image For the past couple of years I’ve been primarily involved with engineering models used in search engines.  At times I’ve run into situations where a model I’m using or developing has some parameters that need to be set.  For example, a model might have a parameter that is a threshold on a number of times a keyword will be counted before we decide that additional occurrences are probably spam (and, yes, I’m talking about BM25 here).  And, at times, either the cost function I would like to use to set the parameters is not differentiable (yeah, I’m thinking about DCG), or I’m perfectly happy to use a quick and dirty method.  So I end up going with a direct search algorithm.  Here’s what I’ve learned (and haven’t forgotten)…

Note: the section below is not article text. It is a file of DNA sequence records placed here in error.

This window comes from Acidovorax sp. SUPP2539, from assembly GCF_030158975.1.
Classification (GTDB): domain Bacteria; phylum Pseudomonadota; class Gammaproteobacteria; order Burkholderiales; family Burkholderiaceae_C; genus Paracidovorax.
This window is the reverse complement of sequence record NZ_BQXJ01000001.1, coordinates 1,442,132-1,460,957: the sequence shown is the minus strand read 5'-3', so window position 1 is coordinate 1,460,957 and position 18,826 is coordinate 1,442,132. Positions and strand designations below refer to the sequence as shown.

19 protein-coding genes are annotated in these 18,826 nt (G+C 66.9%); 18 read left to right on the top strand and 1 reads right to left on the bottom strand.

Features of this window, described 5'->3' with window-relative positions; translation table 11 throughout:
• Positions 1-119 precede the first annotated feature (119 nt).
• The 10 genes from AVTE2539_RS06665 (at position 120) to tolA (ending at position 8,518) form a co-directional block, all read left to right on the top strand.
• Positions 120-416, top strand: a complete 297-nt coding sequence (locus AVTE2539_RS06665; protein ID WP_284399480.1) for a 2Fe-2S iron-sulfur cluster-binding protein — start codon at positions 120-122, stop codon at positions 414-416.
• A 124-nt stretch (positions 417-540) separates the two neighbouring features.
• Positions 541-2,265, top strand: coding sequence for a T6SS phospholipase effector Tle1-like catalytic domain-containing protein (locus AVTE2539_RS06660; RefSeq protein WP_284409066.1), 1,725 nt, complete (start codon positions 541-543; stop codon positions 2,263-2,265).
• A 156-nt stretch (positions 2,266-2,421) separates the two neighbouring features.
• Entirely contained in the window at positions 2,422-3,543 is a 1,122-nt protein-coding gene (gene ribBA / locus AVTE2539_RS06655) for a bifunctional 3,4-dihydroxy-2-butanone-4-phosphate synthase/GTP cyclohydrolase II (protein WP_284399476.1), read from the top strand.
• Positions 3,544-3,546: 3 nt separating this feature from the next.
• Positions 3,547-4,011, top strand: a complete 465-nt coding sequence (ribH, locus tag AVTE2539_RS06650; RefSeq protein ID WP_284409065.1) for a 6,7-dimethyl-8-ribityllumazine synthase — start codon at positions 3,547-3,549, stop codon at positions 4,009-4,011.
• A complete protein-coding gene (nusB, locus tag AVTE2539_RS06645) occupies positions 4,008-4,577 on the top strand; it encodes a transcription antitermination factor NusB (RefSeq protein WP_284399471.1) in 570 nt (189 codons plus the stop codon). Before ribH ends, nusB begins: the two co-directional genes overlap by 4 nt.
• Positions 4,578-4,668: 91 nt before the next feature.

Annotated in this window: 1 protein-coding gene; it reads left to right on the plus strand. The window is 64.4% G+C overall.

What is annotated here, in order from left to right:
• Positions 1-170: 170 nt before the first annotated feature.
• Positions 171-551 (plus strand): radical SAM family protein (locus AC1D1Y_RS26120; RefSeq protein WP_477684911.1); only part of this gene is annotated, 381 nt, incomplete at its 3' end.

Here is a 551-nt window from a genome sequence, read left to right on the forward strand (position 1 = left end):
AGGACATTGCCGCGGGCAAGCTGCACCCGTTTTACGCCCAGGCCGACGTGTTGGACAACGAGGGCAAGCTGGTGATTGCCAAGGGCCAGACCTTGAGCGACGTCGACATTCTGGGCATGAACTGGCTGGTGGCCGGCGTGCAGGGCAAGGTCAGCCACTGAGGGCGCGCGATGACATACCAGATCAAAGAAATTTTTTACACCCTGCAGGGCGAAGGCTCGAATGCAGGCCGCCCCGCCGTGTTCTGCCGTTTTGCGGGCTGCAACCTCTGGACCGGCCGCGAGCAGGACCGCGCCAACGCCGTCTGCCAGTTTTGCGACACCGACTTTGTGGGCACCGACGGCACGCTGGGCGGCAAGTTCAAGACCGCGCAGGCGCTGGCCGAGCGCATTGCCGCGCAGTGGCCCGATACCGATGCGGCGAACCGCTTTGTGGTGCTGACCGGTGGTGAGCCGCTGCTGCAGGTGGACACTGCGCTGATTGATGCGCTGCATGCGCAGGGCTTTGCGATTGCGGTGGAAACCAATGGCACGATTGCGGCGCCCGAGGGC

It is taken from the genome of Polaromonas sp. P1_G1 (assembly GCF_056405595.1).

• I don’t know of any direct search method that scales to more than a dozen-sih parameters.
  • Apache Commons Math has two direct search algorithms implemented in its Optimization package that are great place to start.  The package also provides a framework for defining the cost function.  Check it out: http://commons.apache.org/math/userguide/optimization.html 
  • Implementations abound in which each parameter is iteratively changed, using a heuristic for direction and possibility momentum for the changes.  Evaluation of the cost function usually happens after a single parameter is updated, rather than only after an epoch.  Here is a good example lifted from a paper describing the winning solution to the Netflix Prize (http://www.netflixprize.com/assets/ProgressPrize2008_BigChaos.pdf)…

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